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he meets a group of work forces that he mistakes for stealers. Oedipus is delivered the intelligence that Jocasta is dead. but so the hurting of cognizing one married and impregnated one’s female parent and murdered one’s male parent would hold to be an intolerable hurting. Creon is covetous of the throne and is more than willing to accept the offer.
Oedipus is the King of Thebes finds out that a prognostication that had caused his parents to hold him killed has come true. most would hold that the penalty that he brings on himself in the terminal is hideous plenty to pay for his offense.
It was prophesied that Oedipus would kill his male parent and get married his female parent. he was adopted and raised in royalty as he would hold if his parents had kept him. he finds out about the acceptance and when he leaves his state and on a hamlets. He so arrives in Thebes and after delivering the metropolis from immorality. It leaves the audience with the feeling of commiseration yet the supporter has been purged.
It is at this point, when he determines to complete the search for the truth, knowing that he killed Laius and knowing that the result of his investigation may be utterly damnable, that Oedipus’s true heroism starts to emerge.
His rashness at this point is no longer a liability but becomes part of his integrity.
Oracles and prophets in this play may show the will of the gods and indicate future events, but it is the individual who gives substance to the prophecies.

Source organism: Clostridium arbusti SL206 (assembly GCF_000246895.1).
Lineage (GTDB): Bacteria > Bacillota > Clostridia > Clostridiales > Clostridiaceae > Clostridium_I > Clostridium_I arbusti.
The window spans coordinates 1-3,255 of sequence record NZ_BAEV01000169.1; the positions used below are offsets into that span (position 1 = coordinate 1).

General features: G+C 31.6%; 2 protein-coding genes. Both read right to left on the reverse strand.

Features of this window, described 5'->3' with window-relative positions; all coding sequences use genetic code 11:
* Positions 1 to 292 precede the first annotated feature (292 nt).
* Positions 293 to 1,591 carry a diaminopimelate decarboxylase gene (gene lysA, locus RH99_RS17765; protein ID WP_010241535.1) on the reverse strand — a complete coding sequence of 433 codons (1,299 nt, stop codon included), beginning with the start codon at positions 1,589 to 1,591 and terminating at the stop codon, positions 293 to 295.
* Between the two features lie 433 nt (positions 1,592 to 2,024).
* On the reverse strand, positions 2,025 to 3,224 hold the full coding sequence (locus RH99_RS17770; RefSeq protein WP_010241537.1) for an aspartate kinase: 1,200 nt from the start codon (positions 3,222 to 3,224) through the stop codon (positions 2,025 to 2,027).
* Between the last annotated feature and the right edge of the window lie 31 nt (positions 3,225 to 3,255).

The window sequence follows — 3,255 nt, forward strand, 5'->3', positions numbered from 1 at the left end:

Moreover, there is an element of freedom granted to human beings, an ability to choose, where the compulsions of character and the compulsions of the gods are powerless.His flaws are a hot temper and impulsiveness, but without those traits his heroic course of self-discovery would never occur.Fate for Sophocles is not something essentially external to human beings but something at once inherent in them and transcendent.He is angry and incredulous when the provoked Teiresias accuses him of the crime, so he jumps to the conclusion that Teiresias and Creon are conspirators against him.As plausible as that explanation may be, Oedipus maintains it with irrational vehemence, not even bothering to investigate it before he decides to have Creon put to death.He does not submit passively to his woe or plead that he committed his foul acts in ignorance, though he could be justified in doing so.He blinds himself in a rage of penitence, accepting total responsibility for what he did and determined to take the punishment of exile as well.That knowledge enables them to fear the final revelation at the same time that they pity the man whose past is gradually and relentlessly uncovered to him.The plot is thoroughly integrated with the characterization of Oedipus, for it is he who impels the action forward in his concern for Thebes, his personal rashness, and his ignorance of his past.Every act of his is performed rashly: his hot-tempered killing of Laius, his investigation of the murder, his violent blinding of himself, and his insistence on being exiled.He is a man of great pride and passion who is intent on serving Thebes, but he does not have tragic stature until the evidence of his guilt begins to accumulate.